AKA the Indian Lotus or the Sacred Lotus. Don't confuse it with the water lily. The reproductive parts are very different. The water lily doesn't have the large "container" that the lotus blossom has. That vessel becomes the seed pod. It's easy to see in my images here.
And it's easy to see that the lotus leaves grow well above the water... the water lily leaves float on the top of the water... "lily pads".
I just said that the lotus grows on a long stem well above the water but this one's stem broke and it's resting lightly on the pond.
It's not a water lily because it has a seed pod.
It isn't the huge lotus you see in the farm fields. It's a small cultivated plant used for displays in garden ponds. This one was in the concrete pond in front of our university's sports building.
According to several Eastern beliefs the lotus plant symbolizes the path to enlightenment. The roots are anchored in the mud… the muck, of course, is human ignorance. The stems and leaves climb up through the water… our desire for spiritual growth. The lotus flower overcomes ignorance and and reaches for something more… the air is final enlightenment, the soul's awakening.
That's three of the four universal elements of air, water and earth. The fourth is fire… the lotus blossom is fire! So, the lotus is made up of the four universal elements.
Do you know anything about the Eastern concept of chakras? Kundalini yoga recognizes 8 chakras. They fall along the midline of the body and each one is represented by a lotus. The root chakra is red with four petals… it's our very basic instincts like sex and aggression. And it's located at the base of your tail bone.
From the bottom up, the colors of the petals change and the number of petals increase… except for the Third Eye between your eyebrows - it only has two petals. At the very top of your head is your crown chakra with a thousand petals, sometimes white, sometimes multicolored. It's pure consciousness!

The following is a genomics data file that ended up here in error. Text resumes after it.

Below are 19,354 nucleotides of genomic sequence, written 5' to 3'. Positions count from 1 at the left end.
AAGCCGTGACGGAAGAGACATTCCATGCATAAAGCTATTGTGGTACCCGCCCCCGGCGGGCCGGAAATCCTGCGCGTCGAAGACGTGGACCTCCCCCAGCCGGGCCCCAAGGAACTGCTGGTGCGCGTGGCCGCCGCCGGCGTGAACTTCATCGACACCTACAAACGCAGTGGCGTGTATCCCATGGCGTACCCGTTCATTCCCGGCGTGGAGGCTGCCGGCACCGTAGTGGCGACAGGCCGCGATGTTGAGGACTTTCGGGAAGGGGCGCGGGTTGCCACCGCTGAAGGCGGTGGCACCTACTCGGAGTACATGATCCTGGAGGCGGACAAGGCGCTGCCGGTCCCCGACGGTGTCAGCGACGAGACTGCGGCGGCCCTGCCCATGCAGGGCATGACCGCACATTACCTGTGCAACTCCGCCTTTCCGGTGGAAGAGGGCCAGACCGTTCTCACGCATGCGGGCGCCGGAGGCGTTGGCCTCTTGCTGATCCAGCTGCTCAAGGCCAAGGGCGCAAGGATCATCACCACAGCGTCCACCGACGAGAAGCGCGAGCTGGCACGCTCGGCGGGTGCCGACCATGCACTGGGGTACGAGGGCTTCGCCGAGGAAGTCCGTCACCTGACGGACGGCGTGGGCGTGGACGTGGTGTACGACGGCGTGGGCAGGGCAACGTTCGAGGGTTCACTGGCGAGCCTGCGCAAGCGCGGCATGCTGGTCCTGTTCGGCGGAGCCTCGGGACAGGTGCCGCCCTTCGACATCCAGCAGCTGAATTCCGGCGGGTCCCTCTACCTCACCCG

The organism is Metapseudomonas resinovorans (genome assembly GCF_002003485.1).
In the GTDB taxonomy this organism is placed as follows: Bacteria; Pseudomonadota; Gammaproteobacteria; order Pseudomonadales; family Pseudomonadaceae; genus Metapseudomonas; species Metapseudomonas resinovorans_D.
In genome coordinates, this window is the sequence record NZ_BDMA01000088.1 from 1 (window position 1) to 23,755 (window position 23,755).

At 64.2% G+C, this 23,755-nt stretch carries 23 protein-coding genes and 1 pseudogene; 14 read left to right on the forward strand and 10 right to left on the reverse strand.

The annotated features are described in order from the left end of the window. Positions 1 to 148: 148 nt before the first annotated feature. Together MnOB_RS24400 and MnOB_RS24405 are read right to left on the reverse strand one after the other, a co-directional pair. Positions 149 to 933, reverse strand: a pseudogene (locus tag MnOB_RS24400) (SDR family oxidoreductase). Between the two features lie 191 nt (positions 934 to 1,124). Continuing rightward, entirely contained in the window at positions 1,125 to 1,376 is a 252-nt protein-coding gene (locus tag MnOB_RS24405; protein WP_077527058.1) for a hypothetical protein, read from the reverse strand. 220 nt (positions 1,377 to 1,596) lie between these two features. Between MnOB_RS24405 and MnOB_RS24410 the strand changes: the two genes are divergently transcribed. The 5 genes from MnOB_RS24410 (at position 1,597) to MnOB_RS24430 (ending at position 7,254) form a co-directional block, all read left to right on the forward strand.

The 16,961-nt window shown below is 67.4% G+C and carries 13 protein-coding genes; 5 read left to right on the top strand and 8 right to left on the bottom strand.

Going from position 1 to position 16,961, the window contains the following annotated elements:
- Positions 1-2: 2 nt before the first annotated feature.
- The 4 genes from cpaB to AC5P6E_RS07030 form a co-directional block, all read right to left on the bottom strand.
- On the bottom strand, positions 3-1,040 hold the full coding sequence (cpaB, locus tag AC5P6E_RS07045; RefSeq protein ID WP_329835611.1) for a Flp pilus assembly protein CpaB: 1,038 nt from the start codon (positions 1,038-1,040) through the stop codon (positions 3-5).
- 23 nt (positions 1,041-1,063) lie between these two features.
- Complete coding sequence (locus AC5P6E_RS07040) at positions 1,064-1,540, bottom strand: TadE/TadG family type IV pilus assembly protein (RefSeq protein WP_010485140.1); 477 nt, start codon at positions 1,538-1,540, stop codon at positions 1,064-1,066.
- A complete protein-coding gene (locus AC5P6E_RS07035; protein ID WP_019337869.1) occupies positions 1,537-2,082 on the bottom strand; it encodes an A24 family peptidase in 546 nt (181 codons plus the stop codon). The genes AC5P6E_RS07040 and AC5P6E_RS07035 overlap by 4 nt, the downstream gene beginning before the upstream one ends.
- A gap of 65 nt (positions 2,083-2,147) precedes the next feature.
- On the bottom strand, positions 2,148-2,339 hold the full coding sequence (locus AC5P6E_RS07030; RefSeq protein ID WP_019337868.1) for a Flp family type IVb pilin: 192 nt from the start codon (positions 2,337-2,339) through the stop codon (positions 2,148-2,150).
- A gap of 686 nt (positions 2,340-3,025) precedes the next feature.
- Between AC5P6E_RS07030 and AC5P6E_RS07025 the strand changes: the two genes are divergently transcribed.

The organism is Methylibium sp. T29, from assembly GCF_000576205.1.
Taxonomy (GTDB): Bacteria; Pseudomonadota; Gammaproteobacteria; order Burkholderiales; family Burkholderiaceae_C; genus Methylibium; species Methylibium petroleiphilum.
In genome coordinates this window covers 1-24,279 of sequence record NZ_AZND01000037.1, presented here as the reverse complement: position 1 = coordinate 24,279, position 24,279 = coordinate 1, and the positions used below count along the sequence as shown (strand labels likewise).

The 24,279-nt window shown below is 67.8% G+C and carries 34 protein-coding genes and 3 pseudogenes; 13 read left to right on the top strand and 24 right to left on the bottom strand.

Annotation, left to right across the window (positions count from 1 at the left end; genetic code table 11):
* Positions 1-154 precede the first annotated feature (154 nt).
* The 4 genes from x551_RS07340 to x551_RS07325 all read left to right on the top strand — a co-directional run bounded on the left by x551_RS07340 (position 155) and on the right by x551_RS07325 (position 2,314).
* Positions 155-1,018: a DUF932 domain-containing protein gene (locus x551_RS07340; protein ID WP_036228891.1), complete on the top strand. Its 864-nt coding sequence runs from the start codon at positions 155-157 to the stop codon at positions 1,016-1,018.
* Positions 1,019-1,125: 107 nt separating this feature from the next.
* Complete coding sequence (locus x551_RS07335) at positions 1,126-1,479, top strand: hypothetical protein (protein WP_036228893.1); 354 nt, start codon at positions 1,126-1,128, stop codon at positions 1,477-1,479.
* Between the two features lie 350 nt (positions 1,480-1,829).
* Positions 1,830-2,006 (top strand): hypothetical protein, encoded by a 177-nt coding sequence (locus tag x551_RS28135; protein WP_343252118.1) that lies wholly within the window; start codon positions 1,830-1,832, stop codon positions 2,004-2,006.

Talk about a multi-purpose plant!
The most beautiful use I can think of… show them off in a vase. And cut a few seed pods as well. They're used a lot in dried flower arrangements.
In Asia, the flowers, stems, and young leaves are made into teas. Sometimes the flowers are mixed with green teas. I really like lotus tea and I've bought it in Cambodia and Korea. Even the long, slender stamens are dried to make a scented herbal tea.
The roots (rhizomes) are rich in vitamins and minerals. They make a really tasty pickled dish and a great soup.
And I like this… the seeds are collected from the large pods and popped just like popcorn! Or you can eat them raw like sunflower seeds.
A paste made out of boiled lotus seeds is an ingredient in mooncakes and a few other Asian pastries.
Oh yes, you might find the petals decorating your salad plate. Yum!
Ever thought about doing food photography? ;)
was a fiber artist for many years, so this got my attention. In
Myanmar - it used to be Burma - lotus plants are treated and woven into a
beautiful textile to make "lotus robes" for Buddha images.
If you were a farmer in Aisa, the lotus would be an excellent crop choice! Nothing goes to waste.
"Namaste" to the lotus blossom. You must have picked up some ideas for your own lotus pictures here.
When you "see" it, open your eyes, look at the flower in front of you. What do you have to do to make that imaginary picture real? Composition, exposure, lighting… then do it.
Need some help with planning out your photos? Adopt (or adapt) my photography workflow... you'll find it here.
Okay, I'll leave you to your lotus blossom pictures!
P.S. Then... if you'll share it with everyone, send me a picture of your framed lotus photos on the table in your sacred space.